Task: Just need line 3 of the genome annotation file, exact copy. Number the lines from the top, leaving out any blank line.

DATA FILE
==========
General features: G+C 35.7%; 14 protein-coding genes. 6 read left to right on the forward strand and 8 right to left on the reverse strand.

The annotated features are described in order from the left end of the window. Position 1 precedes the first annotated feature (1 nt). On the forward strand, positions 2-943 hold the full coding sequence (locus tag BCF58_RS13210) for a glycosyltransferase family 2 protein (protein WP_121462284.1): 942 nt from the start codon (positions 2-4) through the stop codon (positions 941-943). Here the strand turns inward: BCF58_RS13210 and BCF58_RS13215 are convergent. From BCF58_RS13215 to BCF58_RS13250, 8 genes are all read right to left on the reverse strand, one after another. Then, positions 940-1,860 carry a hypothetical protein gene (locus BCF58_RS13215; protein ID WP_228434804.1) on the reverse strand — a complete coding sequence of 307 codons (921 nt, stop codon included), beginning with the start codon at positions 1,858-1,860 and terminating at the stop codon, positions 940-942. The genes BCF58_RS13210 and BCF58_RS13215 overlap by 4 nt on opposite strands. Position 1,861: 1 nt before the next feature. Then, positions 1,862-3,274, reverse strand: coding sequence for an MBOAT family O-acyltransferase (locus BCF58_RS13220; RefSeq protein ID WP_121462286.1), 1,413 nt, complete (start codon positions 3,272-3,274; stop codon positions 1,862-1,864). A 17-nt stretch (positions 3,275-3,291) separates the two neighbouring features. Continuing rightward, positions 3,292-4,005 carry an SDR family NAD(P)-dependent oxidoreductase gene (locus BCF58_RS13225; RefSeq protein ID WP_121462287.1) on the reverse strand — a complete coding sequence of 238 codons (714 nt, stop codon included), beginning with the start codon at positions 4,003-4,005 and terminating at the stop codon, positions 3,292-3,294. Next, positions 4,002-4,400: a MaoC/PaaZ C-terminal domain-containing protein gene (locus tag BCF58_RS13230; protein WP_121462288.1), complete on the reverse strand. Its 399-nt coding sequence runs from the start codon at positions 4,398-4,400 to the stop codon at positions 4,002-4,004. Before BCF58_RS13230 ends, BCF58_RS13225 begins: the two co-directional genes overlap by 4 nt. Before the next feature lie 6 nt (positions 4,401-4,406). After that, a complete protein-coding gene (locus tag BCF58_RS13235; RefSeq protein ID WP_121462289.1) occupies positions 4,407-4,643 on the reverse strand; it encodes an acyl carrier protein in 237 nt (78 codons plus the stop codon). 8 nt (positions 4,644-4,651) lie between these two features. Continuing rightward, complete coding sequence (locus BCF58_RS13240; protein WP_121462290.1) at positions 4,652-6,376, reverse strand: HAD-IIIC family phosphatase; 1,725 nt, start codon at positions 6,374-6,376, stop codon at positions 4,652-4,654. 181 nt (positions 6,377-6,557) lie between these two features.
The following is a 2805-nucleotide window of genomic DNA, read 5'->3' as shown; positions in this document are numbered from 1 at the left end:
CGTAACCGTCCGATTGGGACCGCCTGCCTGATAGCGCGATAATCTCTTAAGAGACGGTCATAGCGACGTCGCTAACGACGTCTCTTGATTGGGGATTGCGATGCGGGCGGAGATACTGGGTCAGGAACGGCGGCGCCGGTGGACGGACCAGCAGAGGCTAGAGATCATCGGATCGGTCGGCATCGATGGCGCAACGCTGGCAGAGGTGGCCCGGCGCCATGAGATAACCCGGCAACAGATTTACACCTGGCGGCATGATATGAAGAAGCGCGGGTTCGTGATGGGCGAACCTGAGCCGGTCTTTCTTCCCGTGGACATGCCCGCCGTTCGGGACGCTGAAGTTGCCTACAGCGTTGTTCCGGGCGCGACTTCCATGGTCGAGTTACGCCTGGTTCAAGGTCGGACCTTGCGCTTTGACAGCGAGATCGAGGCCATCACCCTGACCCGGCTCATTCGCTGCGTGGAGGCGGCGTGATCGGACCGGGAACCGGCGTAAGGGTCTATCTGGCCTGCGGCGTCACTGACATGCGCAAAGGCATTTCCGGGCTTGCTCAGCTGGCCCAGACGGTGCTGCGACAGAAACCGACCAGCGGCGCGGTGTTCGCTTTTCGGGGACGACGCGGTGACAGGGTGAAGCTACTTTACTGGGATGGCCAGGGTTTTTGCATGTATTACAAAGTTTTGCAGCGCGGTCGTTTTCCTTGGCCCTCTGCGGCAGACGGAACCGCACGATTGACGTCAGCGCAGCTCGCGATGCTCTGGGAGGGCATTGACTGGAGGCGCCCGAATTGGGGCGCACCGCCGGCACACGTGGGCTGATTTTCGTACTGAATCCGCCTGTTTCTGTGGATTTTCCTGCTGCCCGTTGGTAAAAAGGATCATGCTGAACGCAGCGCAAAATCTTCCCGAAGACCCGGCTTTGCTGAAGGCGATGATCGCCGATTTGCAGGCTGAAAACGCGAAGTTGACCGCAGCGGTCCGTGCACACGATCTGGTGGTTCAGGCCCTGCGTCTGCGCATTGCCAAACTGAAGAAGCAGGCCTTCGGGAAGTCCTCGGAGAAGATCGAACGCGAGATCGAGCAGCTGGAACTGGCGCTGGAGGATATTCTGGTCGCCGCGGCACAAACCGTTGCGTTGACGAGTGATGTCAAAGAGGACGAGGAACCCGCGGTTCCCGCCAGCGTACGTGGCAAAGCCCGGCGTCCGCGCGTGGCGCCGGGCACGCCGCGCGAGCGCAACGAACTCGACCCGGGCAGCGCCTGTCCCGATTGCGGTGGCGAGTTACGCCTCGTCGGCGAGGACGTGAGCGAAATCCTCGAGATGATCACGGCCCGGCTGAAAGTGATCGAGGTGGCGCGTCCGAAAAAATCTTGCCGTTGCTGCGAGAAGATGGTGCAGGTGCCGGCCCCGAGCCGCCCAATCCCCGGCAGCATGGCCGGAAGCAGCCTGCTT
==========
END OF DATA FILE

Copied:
The following is a 2805-nucleotide window of genomic DNA, read 5'->3' as shown; positions in this document are numbered from 1 at the left end: